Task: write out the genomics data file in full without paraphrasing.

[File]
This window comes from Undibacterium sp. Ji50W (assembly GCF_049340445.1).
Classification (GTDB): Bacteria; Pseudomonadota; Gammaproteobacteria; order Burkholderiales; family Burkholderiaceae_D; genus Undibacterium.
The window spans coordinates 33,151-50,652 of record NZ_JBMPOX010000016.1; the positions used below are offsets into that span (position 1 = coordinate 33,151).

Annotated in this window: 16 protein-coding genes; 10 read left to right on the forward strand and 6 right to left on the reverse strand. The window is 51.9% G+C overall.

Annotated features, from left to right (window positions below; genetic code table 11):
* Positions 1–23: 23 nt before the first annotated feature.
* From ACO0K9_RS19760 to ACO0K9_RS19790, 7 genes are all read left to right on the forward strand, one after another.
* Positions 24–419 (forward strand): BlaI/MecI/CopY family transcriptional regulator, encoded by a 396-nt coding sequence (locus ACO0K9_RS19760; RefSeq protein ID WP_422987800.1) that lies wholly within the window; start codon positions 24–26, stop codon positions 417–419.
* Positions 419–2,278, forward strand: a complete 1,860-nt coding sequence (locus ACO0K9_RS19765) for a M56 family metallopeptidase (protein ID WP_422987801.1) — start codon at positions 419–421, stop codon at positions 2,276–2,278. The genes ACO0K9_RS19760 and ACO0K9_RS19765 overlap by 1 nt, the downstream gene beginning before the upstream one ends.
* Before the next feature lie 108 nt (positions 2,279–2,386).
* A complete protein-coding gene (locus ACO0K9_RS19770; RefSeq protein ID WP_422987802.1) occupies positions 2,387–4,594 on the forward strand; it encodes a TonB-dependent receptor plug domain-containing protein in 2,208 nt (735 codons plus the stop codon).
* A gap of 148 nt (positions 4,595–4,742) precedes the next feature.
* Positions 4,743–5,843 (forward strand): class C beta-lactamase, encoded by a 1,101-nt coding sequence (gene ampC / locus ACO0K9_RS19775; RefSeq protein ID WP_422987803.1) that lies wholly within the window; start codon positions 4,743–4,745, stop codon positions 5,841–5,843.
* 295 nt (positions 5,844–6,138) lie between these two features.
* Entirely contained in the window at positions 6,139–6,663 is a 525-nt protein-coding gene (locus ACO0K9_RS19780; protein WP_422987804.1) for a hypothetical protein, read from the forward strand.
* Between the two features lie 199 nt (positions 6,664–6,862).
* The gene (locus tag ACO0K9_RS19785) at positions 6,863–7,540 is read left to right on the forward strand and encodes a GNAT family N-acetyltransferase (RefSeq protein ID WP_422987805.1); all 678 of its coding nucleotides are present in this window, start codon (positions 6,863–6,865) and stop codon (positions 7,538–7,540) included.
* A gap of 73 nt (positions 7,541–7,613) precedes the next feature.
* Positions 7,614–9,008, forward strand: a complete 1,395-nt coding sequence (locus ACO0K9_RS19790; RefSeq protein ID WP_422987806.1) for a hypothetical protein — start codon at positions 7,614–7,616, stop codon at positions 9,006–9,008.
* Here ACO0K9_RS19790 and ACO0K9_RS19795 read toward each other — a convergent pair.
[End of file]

This window comes from Undibacterium sp. Ji50W (assembly GCF_049340445.1).
Classification (GTDB): Bacteria; Pseudomonadota; Gammaproteobacteria; order Burkholderiales; family Burkholderiaceae_D; genus Undibacterium.
The window spans coordinates 33,151-50,652 of record NZ_JBMPOX010000016.1; the positions used below are offsets into that span (position 1 = coordinate 33,151).

Annotated in this window: 16 protein-coding genes; 10 read left to right on the forward strand and 6 right to left on the reverse strand. The window is 51.9% G+C overall.

Annotated features, from left to right (window positions below; genetic code table 11):
* Positions 1–23: 23 nt before the first annotated feature.
* From ACO0K9_RS19760 to ACO0K9_RS19790, 7 genes are all read left to right on the forward strand, one after another.
* Positions 24–419 (forward strand): BlaI/MecI/CopY family transcriptional regulator, encoded by a 396-nt coding sequence (locus ACO0K9_RS19760; RefSeq protein ID WP_422987800.1) that lies wholly within the window; start codon positions 24–26, stop codon positions 417–419.
* Positions 419–2,278, forward strand: a complete 1,860-nt coding sequence (locus ACO0K9_RS19765) for a M56 family metallopeptidase (protein ID WP_422987801.1) — start codon at positions 419–421, stop codon at positions 2,276–2,278. The genes ACO0K9_RS19760 and ACO0K9_RS19765 overlap by 1 nt, the downstream gene beginning before the upstream one ends.
* Before the next feature lie 108 nt (positions 2,279–2,386).
* A complete protein-coding gene (locus ACO0K9_RS19770; RefSeq protein ID WP_422987802.1) occupies positions 2,387–4,594 on the forward strand; it encodes a TonB-dependent receptor plug domain-containing protein in 2,208 nt (735 codons plus the stop codon).
* A gap of 148 nt (positions 4,595–4,742) precedes the next feature.
* Positions 4,743–5,843 (forward strand): class C beta-lactamase, encoded by a 1,101-nt coding sequence (gene ampC / locus ACO0K9_RS19775; RefSeq protein ID WP_422987803.1) that lies wholly within the window; start codon positions 4,743–4,745, stop codon positions 5,841–5,843.
* 295 nt (positions 5,844–6,138) lie between these two features.
* Entirely contained in the window at positions 6,139–6,663 is a 525-nt protein-coding gene (locus ACO0K9_RS19780; protein WP_422987804.1) for a hypothetical protein, read from the forward strand.
* Between the two features lie 199 nt (positions 6,664–6,862).
* The gene (locus tag ACO0K9_RS19785) at positions 6,863–7,540 is read left to right on the forward strand and encodes a GNAT family N-acetyltransferase (RefSeq protein ID WP_422987805.1); all 678 of its coding nucleotides are present in this window, start codon (positions 6,863–6,865) and stop codon (positions 7,538–7,540) included.
* A gap of 73 nt (positions 7,541–7,613) precedes the next feature.
* Positions 7,614–9,008, forward strand: a complete 1,395-nt coding sequence (locus ACO0K9_RS19790; RefSeq protein ID WP_422987806.1) for a hypothetical protein — start codon at positions 7,614–7,616, stop codon at positions 9,006–9,008.
* Here ACO0K9_RS19790 and ACO0K9_RS19795 read toward each other — a convergent pair.